1666 by Rebecca Rideal Highlights the Tragedies and Triumphs of a Pivotal Year in English History
Rebecca Rideal’s 1666 is a narrative account of three crucial events in English history: the outbreak of the Great Plague, the start of the Second Anglo-Dutch War and the Great Fire of London. By weaving together these events with the extraordinary scientific and artistic advances occurring at the time, Rideal provides an original and captivating view of England on the cusp of modernity.
With a narrative firmly rooted in the diaries, letters and publications of the period, Rideal relies not only on Pepy’s famous chronicle but also on the proliferation of writing during the Restoration era. ‘The seventeenth century was a period when the memoir really came into its own so there are many sources – the works of Margaret Cavendish, Thomas Ellwood, John Bunyan, Ann Fanshawe, William Taswell, etc. For anyone researching Restoration London, Pepys’s diary is an invaluable source. When using any kind of diary, journal or memoir, you must keep in mind that this is just one person’s view of the world; you have to have a keen eye on where Pepys provides facts and where he offers opinion – both valuable, but for very different reasons. What I find fascinating are those rare occasions when two sources intersect.’
On the outbreak of the plague, Rideal draws on the Bills of Mortality, complied by parish clerks and sold to the public. We gain insight not only into how the victims were treated, ‘bubonic plague was a disease unrivalled in its capacity to dehumanize,’ but also the surprising role women played in assembling them. ‘As a source, the Bills are fascinating, but they are not without their challenges. The mortality data was generated by ‘searchers’ who tallied up the number of people to have died within the parish. Women were employed to do the work of examining the dead and reporting ‘to the utmost of their knowledge’ the cause of death. It is likely that these women were recognised by local communities as having basic medical knowledge. Religious minorities were unlikely to be on the list and it is highly probable that many plague deaths were returned as something else to prevent quarantine and/or social stigma. At the end of the Great Plague, the Bills of Mortality listed 68,596 plague deaths in London, but historians believe the true number to be closer to 100,000.’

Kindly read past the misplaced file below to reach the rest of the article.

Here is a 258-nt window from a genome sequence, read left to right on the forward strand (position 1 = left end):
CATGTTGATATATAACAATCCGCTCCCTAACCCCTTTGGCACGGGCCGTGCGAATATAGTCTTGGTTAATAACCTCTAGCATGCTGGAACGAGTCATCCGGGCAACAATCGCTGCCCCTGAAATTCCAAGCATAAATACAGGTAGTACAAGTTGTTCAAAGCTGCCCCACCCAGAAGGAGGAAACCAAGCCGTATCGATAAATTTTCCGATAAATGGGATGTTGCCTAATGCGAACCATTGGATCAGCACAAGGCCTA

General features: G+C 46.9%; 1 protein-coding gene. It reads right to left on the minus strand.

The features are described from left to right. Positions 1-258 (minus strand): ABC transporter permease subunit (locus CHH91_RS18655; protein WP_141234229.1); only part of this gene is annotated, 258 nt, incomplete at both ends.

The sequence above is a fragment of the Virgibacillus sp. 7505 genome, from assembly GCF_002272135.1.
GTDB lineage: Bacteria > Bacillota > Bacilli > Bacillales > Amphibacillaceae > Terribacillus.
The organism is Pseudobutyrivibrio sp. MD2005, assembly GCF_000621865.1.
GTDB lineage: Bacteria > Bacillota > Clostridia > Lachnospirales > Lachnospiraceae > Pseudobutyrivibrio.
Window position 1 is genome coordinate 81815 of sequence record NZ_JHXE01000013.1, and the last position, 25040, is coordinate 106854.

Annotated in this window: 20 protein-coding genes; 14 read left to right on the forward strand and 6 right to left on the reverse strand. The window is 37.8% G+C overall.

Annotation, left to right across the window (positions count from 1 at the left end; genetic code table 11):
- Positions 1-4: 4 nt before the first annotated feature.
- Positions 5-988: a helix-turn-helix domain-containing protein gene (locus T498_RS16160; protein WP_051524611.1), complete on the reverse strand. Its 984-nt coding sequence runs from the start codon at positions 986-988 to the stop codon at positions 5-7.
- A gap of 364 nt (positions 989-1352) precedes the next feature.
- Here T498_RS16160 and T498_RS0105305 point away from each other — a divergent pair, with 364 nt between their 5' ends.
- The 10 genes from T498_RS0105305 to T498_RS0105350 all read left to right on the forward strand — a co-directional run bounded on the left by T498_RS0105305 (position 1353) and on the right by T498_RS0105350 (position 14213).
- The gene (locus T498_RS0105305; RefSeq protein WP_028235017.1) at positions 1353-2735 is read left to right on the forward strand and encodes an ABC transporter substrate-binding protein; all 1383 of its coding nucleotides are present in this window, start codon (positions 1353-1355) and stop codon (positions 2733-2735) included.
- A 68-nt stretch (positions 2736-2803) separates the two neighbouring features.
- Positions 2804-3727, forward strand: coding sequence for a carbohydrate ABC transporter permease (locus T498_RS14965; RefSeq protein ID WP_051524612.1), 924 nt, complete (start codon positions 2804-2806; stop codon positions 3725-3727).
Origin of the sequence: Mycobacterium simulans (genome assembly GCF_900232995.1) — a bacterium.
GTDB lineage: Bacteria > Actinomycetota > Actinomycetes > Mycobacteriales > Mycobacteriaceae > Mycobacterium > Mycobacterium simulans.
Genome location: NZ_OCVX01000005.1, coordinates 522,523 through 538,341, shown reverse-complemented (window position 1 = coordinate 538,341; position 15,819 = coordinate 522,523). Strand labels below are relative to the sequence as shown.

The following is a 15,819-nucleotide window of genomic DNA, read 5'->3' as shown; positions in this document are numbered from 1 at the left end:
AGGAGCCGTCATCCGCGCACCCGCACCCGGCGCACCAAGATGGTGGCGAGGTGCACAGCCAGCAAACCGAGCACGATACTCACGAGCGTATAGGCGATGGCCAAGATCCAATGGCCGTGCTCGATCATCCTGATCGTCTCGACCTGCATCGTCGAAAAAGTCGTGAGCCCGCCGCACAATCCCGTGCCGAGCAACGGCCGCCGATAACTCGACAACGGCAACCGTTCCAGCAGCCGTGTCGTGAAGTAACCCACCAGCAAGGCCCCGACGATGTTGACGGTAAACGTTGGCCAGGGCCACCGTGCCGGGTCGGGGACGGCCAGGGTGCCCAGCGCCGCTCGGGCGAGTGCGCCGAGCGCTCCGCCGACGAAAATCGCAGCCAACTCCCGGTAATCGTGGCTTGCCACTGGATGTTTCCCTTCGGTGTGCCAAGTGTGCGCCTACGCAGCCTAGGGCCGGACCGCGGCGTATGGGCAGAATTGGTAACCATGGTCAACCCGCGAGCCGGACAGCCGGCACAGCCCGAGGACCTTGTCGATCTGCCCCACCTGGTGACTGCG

Though Rideal says she never made a conscious decision to highlight the lives of women, her narrative is rich with their stories. ‘The fact is women were just as much a part of the world then as we are now and many influential and important figures from the time just so happened to be female.’ One such woman is Aphra Behn, who broke cultural barriers by earning her living through writing. ‘As a writer of historical nonfiction, I am not supposed to have favourites but researching 1666, I had the privilege of going through Behn’s early letters, composed during her time as a spy on the continent. They are dripping with personality and offer real insight into a woman who came from nowhere to dominate the Restoration stage. She was a grafter, had a firm grip on the zeitgeist of the day and was stuffed with confidence and ambition.’